by Andrew Klavan
352 pages / 2013
“We came to Costa Verdes to build a wall. I just wish I could tell you that all of us made it out alive.”
Will Peterson is a 16-year-old visiting a small Central American village with his church’s mission team, there to help rebuild the local cinder-block school. They’ve finished the work and are waiting in the cantina for the bus to take them back home when the room is suddenly filled with rebel soldiers and the pot-bellied, smiling waiter, who had been joking with them only moments before, is now on the floor, shot dead by the rebel leader.
What happens next is a not-so unusual chase-type adventure. The rebels have taken over the government and are executing anyone for any reason, and they don’t want to let any American witnesses get out of the country alive. So now these church kids, along with an unexpected helper, are on the run, barely staying ahead of these murderous bandits.
What makes this something special is the characters in it. The most intriguing might be Jim Nolan, a 16-year-old intellectual who has read the biography and op-ed articles of the country’s rebel leader…and who believes everything he’s read. Even when the rebels start killing people, Jim is sure they’re fighting for justice. Even when the guns are turned their direction, he’s just as sure that it’s all a horrible mistake, and if he can only talk to someone, things can be straightened out. Jim steadfastly holds onto his rebel sympathies despite all the bloodshed around him. Author Andrew Klavan makes clear why Jim remains so loyal: because a lot of what he’s being reading, about how the government was oppressing the country’s poorest, is entirely true. Klavan isn’t taking a cheap shot at the naivety of liberals here – this is a more nuanced look that admits the problems the Left points out might well be problems, even as the solutions they suggest are no solutions at all. Or, in the context of this story, just because the government is bad doesn’t make the rebels good.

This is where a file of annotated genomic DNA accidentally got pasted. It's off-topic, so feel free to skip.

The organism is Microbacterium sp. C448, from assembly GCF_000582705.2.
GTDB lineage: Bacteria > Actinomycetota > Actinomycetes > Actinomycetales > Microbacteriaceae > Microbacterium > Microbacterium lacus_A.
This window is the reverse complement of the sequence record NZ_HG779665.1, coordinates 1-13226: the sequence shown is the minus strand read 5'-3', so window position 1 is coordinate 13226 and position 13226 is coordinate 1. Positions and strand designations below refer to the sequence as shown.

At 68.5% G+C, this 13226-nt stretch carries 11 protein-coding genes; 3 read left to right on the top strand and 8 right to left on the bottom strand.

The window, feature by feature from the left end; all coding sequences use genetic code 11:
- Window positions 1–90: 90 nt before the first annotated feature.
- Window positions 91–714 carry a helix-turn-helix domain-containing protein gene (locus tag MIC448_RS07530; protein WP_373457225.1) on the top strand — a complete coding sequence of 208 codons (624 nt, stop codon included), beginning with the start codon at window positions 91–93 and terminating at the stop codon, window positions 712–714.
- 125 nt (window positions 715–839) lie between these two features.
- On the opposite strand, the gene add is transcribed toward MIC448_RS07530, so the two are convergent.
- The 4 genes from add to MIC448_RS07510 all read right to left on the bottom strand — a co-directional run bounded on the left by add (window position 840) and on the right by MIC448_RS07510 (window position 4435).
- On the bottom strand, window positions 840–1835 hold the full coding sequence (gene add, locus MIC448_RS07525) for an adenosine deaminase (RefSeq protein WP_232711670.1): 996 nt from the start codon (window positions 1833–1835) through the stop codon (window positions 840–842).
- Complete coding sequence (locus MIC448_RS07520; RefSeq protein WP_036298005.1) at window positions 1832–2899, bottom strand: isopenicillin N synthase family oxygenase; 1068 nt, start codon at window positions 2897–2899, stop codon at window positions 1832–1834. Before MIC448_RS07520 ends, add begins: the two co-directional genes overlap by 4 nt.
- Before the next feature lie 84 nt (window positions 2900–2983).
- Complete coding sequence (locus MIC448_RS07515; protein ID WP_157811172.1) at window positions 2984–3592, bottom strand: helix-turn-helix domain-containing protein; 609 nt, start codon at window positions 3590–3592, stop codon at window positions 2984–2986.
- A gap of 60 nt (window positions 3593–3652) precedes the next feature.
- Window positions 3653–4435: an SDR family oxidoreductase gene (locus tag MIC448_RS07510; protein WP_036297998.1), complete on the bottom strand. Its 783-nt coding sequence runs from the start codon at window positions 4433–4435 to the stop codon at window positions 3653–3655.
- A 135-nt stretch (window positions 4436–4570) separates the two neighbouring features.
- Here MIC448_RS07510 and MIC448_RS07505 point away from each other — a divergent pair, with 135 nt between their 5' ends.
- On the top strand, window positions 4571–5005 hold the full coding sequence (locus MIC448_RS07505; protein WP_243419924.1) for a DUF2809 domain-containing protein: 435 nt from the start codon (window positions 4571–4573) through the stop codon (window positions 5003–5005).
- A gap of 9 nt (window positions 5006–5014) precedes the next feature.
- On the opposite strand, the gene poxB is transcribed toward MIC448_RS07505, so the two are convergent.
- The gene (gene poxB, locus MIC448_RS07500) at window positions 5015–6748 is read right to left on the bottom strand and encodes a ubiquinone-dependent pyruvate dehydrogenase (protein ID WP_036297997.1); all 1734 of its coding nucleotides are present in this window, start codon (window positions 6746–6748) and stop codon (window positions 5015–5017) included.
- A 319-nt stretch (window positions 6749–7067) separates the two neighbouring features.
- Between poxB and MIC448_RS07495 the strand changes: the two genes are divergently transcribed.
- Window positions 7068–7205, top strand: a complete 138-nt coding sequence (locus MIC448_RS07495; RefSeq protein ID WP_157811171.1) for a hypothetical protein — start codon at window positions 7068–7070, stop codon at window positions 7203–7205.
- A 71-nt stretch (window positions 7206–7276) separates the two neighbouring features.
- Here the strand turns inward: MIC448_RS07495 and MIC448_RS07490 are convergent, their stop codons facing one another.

Will is also a well-developed character. He came on the trip as a way of escaping his home life: mom and dad are always arguing and, he thinks, on the path to divorce. But now, unbelievably, things have gotten a whole lot worse, and as Will and the others bounce from one crisis to another, he has to battle a very understandable sense of panic. He does so by remembering two things:
- a Hemingway quote that cowardice is “a lack of ability to suspend the functioning of the imagination.”
- advice from his youth pastor, who once told the group, “Don’t worry about anything – pray about everything.”
While praying is always good advice, the way Will’s prayers are depicted in the story makes it seems like it is more the act of praying, and not the God he is speaking to, that really helps Will.
Another caution worth noting is that while the church mission group is Protestant (and seemingly some sort of conservative Evangelical) there are positive, if brief, portrayals of other religions. This includes Roman Catholicism, in which a priest has a key role in saving them, and the villagers’ ancient spirituality, when the missions group is invited to sit in on a pagan festival of lights. However, Will keeps to the facts, describing what they see, but not digging into what it all means. A discerning reader would have reason to presume Klavan believes Roman Catholicism isn’t importantly different from Protestantism, but that isn’t a message the author is trying to hammer home here.
This is a gripping read that any teenage boy would really enjoy, and dad might not mind either. And if dad does join in, this could be a leap off point for some really good conversations about:
- the American role as policeman of the world
- one-sided news coverage, both from the Left and Right, and how that compares to what God tells us about the importance of hearing both sides in Prov. 18:17
- courage and what it really involves
- what prayer to God is actually
- why we find nice people following other gods, or worshipping God in wrong ways